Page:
Where numerous, roe are very mischievous to both corn and turnips, eating and destroying great quantities, and as they feed generally in the dark, lying still all day, their devastations are difficult to guard against. Their acute sense of smelling enables them to detect the approach of any danger, when they bound off to their coverts, ready to return as soon as it is past. In April they go great distances to feed on the clover-fields, where the young plants are then just springing up. In autumn, the ripening oats are their favourite food, and in winter, the turnips, wherever these crops are at hand, or within reach from the woods. A curious and melancholy accident happened in a parish situated in one of the eastern counties of Scotland a few years ago. Perhaps the most extraordinary part of the story is that it is perfectly true. Some idle fellows of the village near the place where the catastrophe happened having heard that the roe and deer from the neighbouring woods were in the habit of feeding in some fields of high corn, two of them repaired to the place in the dusk of the evening with a loaded gun, to wait for the arrival of the deer at their nightly feeding ground. They had waited some time, and the evening shades were making all objects more and more indistinct every moment, when they heard a rustling in the standing corn at a short distance from them, and looking in the direction, they saw some large animal moving. Having no doubt that it was a deer that they saw, the man who had the gun took his aim, his finger was on the trigger, and his eye along the barrel; he waited, however, to get a clearer view of the animal, which had ceased moving. At this instant, his companion, who was close to him, saw, to his astonishment, the flash of a gun from the spot where the supposed deer was, and almost before he heard the report his companion fell back dead upon him, and with the same ball he himself received a mortal wound. The horror and astonishment of the author of this unlucky deed can scarcely be imagined when, on running up, he found, instead of a deer, one man lying dead and another senseless and mortally wounded. Luckily, as it happened, the wounded man lived long enough to declare before witnesses that his death was occasioned solely by accident, and that his companion, at the moment of his being killed, was aiming at the man who killed them. The latter did not long survive the affair. Struck with grief and sorrow at the mistake he had committed, his mind and health gave way, and he died soon afterwards.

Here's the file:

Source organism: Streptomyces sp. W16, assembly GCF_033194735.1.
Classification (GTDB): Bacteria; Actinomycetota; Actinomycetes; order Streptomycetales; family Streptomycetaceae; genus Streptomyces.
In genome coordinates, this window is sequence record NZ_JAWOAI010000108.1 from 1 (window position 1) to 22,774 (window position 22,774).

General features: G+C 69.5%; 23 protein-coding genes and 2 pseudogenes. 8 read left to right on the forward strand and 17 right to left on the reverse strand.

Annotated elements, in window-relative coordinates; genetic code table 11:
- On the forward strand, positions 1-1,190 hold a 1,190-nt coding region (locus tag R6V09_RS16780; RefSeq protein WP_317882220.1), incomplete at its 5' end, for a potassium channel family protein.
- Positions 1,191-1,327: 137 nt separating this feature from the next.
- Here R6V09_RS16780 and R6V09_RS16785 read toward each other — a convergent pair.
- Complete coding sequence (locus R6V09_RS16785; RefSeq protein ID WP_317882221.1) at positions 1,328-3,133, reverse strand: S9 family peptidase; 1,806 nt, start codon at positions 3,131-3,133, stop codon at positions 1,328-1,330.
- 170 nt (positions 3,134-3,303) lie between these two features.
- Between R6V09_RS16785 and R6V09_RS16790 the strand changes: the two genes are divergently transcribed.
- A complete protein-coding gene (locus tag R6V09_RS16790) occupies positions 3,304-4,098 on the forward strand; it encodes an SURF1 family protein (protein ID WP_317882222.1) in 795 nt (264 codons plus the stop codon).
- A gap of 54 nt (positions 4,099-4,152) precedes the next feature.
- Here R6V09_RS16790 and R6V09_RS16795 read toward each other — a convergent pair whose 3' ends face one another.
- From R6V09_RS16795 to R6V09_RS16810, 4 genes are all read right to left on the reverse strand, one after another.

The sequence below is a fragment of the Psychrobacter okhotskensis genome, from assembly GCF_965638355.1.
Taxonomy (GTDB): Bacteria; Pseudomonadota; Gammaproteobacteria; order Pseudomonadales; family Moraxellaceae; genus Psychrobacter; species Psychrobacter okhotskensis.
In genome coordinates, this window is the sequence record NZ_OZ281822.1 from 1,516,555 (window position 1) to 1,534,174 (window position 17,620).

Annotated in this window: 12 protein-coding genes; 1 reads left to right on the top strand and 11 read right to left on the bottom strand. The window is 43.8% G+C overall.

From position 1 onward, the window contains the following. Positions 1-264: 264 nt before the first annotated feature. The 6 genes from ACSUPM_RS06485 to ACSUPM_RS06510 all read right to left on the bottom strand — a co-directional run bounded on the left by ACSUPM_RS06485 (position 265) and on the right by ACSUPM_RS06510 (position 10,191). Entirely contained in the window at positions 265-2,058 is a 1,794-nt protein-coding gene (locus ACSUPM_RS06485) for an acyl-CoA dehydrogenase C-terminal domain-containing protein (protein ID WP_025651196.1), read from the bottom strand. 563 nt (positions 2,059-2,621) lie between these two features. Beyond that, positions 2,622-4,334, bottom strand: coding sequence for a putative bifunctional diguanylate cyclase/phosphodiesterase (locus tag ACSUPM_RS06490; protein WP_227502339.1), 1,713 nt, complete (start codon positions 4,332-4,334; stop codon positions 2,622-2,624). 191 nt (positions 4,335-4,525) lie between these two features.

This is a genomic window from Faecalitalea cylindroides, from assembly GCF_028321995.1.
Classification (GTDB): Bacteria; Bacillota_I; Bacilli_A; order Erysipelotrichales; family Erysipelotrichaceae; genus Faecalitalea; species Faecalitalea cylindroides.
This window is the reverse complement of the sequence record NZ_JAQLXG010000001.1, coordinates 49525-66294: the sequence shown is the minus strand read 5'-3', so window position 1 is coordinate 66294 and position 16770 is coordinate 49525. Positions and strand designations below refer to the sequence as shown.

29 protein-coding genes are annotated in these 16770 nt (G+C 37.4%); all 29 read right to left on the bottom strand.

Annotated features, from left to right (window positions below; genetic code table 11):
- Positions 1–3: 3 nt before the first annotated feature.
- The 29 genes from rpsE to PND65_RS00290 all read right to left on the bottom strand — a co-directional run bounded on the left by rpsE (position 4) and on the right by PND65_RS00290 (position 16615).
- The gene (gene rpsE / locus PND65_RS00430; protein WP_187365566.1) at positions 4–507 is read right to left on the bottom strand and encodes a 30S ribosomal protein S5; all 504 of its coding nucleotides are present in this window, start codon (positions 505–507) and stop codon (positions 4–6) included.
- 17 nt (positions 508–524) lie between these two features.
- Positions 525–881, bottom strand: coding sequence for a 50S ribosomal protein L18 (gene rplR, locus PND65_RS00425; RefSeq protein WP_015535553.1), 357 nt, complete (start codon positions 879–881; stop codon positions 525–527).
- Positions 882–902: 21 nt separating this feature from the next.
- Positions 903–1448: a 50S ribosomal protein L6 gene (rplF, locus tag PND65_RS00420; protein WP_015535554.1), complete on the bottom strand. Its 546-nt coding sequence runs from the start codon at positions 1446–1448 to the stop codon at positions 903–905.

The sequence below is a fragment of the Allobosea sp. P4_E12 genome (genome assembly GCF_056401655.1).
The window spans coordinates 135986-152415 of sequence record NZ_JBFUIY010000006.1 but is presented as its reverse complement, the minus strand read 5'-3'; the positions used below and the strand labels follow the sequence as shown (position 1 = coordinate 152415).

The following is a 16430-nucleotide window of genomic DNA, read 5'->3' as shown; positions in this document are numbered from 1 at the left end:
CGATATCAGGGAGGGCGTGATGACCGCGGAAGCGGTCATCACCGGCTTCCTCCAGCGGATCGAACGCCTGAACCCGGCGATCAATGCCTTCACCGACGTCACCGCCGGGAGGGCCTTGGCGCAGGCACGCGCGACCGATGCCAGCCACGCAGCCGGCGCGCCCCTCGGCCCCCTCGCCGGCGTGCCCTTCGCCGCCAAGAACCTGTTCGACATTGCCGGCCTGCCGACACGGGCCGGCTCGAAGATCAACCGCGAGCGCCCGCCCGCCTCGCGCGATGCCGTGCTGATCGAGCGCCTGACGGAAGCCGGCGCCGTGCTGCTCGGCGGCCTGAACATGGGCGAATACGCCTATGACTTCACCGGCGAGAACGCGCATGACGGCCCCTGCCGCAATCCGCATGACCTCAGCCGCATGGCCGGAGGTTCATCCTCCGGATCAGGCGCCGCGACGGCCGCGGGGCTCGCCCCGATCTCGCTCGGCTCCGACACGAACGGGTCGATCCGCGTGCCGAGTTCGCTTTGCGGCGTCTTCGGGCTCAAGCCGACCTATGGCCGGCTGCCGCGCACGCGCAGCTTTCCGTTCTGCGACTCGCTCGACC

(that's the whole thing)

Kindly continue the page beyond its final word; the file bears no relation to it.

The difference in the colour and kind of hair that a roe's skin is covered with, at different seasons of the year, is astonishingly great. From May to October they are covered with bright red brown hair, and but little of it. In winter their coat is a fine dark mouse-colour, very long and close, but the hair is brittle, and breaks easily in the hand like dried grass. When run with greyhounds, the roebuck at first leaves the dogs far behind, but if pressed and unable to make his usual cover, he appears to become confused and exhausted, his bounds become shorter, and he seems to give up the race. In wood, when driven, they invariably keep as much as they can to the closest portions of the cover, and in going from one part to another follow the line where the trees stand nearest to each other, avoiding the more open parts as long as possible. For some unknown reason, as they do it without any apparent cause, such as being hard hunted, or driven by want of food, the roe sometimes take it into their heads to swim across wide pieces of water, and even arms of the sea. I have known roe caught by boatmen in the Cromarty Firth, swimming strongly across the entrance of the bay, and making good way against the current of the tide, which runs there with great rapidity. Higher up the same firth, too, roe have been caught when in the act of crossing. When driven by hounds, I have seen one swim Loch Ness. They are possessed of great cunning in doubling and turning to elude these persevering enemies. I used to shoot roe to fox-hounds, and one day was much amused by watching an old roebuck, who had been run for some time by three of my dogs. I was lying concealed on a height above him, and saw the poor animal go upon a small mound covered with young fir-trees. He stood there till the hounds were close on him, though not in view; then taking a great leap at right angles to the course in which he had before been running, he lay flat down with his head on the ground, completely throwing out the hounds, who had to cast about in order to find his track again; when one bitch appeared to be coming straight upon the buck, he rose quietly up, and crept in a stooping position round the mound, getting behind the dogs. In this way, on a very small space of ground, he managed for a quarter of an hour to keep out of view of, though close to, three capital hounds, well accustomed to roe-hunting. Sometimes he squatted flat on the ground, and at others leaped off at an angle, till having rested himself, and the hounds having made a wide cast, fancying that he had left the place, the buck took an opportunity to slip off unobserved, and crossing an opening in the wood, came straight up the hill to me, when I shot him.

The greatest drawback to preserving roe to any great extent is, that they are so shy and nocturnal in their habits that they seldom show themselves in the daytime. I sometimes see a roe passing like a shadow through the trees, or standing gazing at me from a distance in some sequestered glade; but, generally speaking, they are no ornament about a place, their presence being only known by the mischief they do to the young plantations and to the crops. A keeper in Kincardineshire this year told me that he had often early in the morning counted above twenty roe in a single turnip-field. As for the sport afforded by shooting them, I never killed one without regretting it, and wishing that I could bring the poor animal to life again. I do not think that roe are sufficiently appreciated as venison, yet they are excellent eating when killed in proper season, between October and February, and of a proper age. In summer the meat is not worth cooking, being dry, and sometimes rank.